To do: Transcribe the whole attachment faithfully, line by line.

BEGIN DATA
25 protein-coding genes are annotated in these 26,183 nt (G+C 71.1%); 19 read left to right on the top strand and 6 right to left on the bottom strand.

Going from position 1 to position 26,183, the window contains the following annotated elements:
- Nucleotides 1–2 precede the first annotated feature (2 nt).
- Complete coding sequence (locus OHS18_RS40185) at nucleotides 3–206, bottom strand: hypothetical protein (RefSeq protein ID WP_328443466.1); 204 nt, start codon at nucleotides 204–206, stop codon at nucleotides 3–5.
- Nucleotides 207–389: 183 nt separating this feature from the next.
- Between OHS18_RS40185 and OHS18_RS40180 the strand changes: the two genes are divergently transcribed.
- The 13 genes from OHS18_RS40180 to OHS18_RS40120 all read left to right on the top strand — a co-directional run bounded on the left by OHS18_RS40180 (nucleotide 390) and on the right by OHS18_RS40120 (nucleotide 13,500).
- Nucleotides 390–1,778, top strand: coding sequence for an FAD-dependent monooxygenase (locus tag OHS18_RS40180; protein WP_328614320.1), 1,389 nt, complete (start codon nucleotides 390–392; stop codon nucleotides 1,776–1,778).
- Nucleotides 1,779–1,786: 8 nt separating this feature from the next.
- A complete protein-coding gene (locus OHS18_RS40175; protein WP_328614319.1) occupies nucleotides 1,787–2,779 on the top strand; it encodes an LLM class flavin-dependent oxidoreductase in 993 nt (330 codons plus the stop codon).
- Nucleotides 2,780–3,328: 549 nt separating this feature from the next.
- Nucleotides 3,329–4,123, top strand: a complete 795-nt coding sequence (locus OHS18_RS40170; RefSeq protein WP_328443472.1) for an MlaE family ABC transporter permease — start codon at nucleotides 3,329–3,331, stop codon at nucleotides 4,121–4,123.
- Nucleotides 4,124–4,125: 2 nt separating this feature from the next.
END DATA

25 protein-coding genes are annotated in these 26,183 nt (G+C 71.1%); 19 read left to right on the top strand and 6 right to left on the bottom strand.

Going from position 1 to position 26,183, the window contains the following annotated elements:
- Nucleotides 1–2 precede the first annotated feature (2 nt).
- Complete coding sequence (locus OHS18_RS40185) at nucleotides 3–206, bottom strand: hypothetical protein (RefSeq protein ID WP_328443466.1); 204 nt, start codon at nucleotides 204–206, stop codon at nucleotides 3–5.
- Nucleotides 207–389: 183 nt separating this feature from the next.
- Between OHS18_RS40185 and OHS18_RS40180 the strand changes: the two genes are divergently transcribed.
- The 13 genes from OHS18_RS40180 to OHS18_RS40120 all read left to right on the top strand — a co-directional run bounded on the left by OHS18_RS40180 (nucleotide 390) and on the right by OHS18_RS40120 (nucleotide 13,500).
- Nucleotides 390–1,778, top strand: coding sequence for an FAD-dependent monooxygenase (locus tag OHS18_RS40180; protein WP_328614320.1), 1,389 nt, complete (start codon nucleotides 390–392; stop codon nucleotides 1,776–1,778).
- Nucleotides 1,779–1,786: 8 nt separating this feature from the next.
- A complete protein-coding gene (locus OHS18_RS40175; protein WP_328614319.1) occupies nucleotides 1,787–2,779 on the top strand; it encodes an LLM class flavin-dependent oxidoreductase in 993 nt (330 codons plus the stop codon).
- Nucleotides 2,780–3,328: 549 nt separating this feature from the next.
- Nucleotides 3,329–4,123, top strand: a complete 795-nt coding sequence (locus OHS18_RS40170; RefSeq protein WP_328443472.1) for an MlaE family ABC transporter permease — start codon at nucleotides 3,329–3,331, stop codon at nucleotides 4,121–4,123.
- Nucleotides 4,124–4,125: 2 nt separating this feature from the next.